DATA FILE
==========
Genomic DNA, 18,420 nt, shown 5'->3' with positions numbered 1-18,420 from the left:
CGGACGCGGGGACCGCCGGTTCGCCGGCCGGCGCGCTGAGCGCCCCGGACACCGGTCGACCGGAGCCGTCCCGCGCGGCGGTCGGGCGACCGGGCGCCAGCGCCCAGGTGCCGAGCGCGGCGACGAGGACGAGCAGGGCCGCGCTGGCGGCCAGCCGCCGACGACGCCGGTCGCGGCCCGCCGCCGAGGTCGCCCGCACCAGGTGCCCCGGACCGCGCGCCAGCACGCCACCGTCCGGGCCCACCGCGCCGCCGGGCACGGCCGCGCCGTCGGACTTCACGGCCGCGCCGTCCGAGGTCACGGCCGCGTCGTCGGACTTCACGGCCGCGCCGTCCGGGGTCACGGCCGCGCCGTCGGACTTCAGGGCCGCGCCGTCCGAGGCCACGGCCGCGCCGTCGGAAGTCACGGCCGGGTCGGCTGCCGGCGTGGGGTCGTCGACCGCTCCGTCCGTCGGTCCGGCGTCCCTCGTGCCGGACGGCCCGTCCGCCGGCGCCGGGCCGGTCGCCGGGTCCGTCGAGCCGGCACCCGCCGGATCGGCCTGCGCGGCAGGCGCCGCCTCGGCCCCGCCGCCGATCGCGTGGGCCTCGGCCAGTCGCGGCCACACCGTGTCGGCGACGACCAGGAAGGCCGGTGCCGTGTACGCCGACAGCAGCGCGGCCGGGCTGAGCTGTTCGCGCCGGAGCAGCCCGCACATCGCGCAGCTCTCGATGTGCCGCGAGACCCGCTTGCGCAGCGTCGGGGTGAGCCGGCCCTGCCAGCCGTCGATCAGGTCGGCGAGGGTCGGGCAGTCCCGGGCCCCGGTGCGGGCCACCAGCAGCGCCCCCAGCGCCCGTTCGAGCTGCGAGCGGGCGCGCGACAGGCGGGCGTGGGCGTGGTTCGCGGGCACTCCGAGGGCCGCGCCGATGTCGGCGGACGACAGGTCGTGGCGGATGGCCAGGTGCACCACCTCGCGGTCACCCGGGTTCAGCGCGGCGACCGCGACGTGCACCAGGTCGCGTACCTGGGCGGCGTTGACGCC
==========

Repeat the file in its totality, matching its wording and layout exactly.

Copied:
Genomic DNA, 18,420 nt, shown 5'->3' with positions numbered 1-18,420 from the left:
CGGACGCGGGGACCGCCGGTTCGCCGGCCGGCGCGCTGAGCGCCCCGGACACCGGTCGACCGGAGCCGTCCCGCGCGGCGGTCGGGCGACCGGGCGCCAGCGCCCAGGTGCCGAGCGCGGCGACGAGGACGAGCAGGGCCGCGCTGGCGGCCAGCCGCCGACGACGCCGGTCGCGGCCCGCCGCCGAGGTCGCCCGCACCAGGTGCCCCGGACCGCGCGCCAGCACGCCACCGTCCGGGCCCACCGCGCCGCCGGGCACGGCCGCGCCGTCGGACTTCACGGCCGCGCCGTCCGAGGTCACGGCCGCGTCGTCGGACTTCACGGCCGCGCCGTCCGGGGTCACGGCCGCGCCGTCGGACTTCAGGGCCGCGCCGTCCGAGGCCACGGCCGCGCCGTCGGAAGTCACGGCCGGGTCGGCTGCCGGCGTGGGGTCGTCGACCGCTCCGTCCGTCGGTCCGGCGTCCCTCGTGCCGGACGGCCCGTCCGCCGGCGCCGGGCCGGTCGCCGGGTCCGTCGAGCCGGCACCCGCCGGATCGGCCTGCGCGGCAGGCGCCGCCTCGGCCCCGCCGCCGATCGCGTGGGCCTCGGCCAGTCGCGGCCACACCGTGTCGGCGACGACCAGGAAGGCCGGTGCCGTGTACGCCGACAGCAGCGCGGCCGGGCTGAGCTGTTCGCGCCGGAGCAGCCCGCACATCGCGCAGCTCTCGATGTGCCGCGAGACCCGCTTGCGCAGCGTCGGGGTGAGCCGGCCCTGCCAGCCGTCGATCAGGTCGGCGAGGGTCGGGCAGTCCCGGGCCCCGGTGCGGGCCACCAGCAGCGCCCCCAGCGCCCGTTCGAGCTGCGAGCGGGCGCGCGACAGGCGGGCGTGGGCGTGGTTCGCGGGCACTCCGAGGGCCGCGCCGATGTCGGCGGACGACAGGTCGTGGCGGATGGCCAGGTGCACCACCTCGCGGTCACCCGGGTTCAGCGCGGCGACCGCGACGTGCACCAGGTCGCGTACCTGGGCGGCGTTGACGCC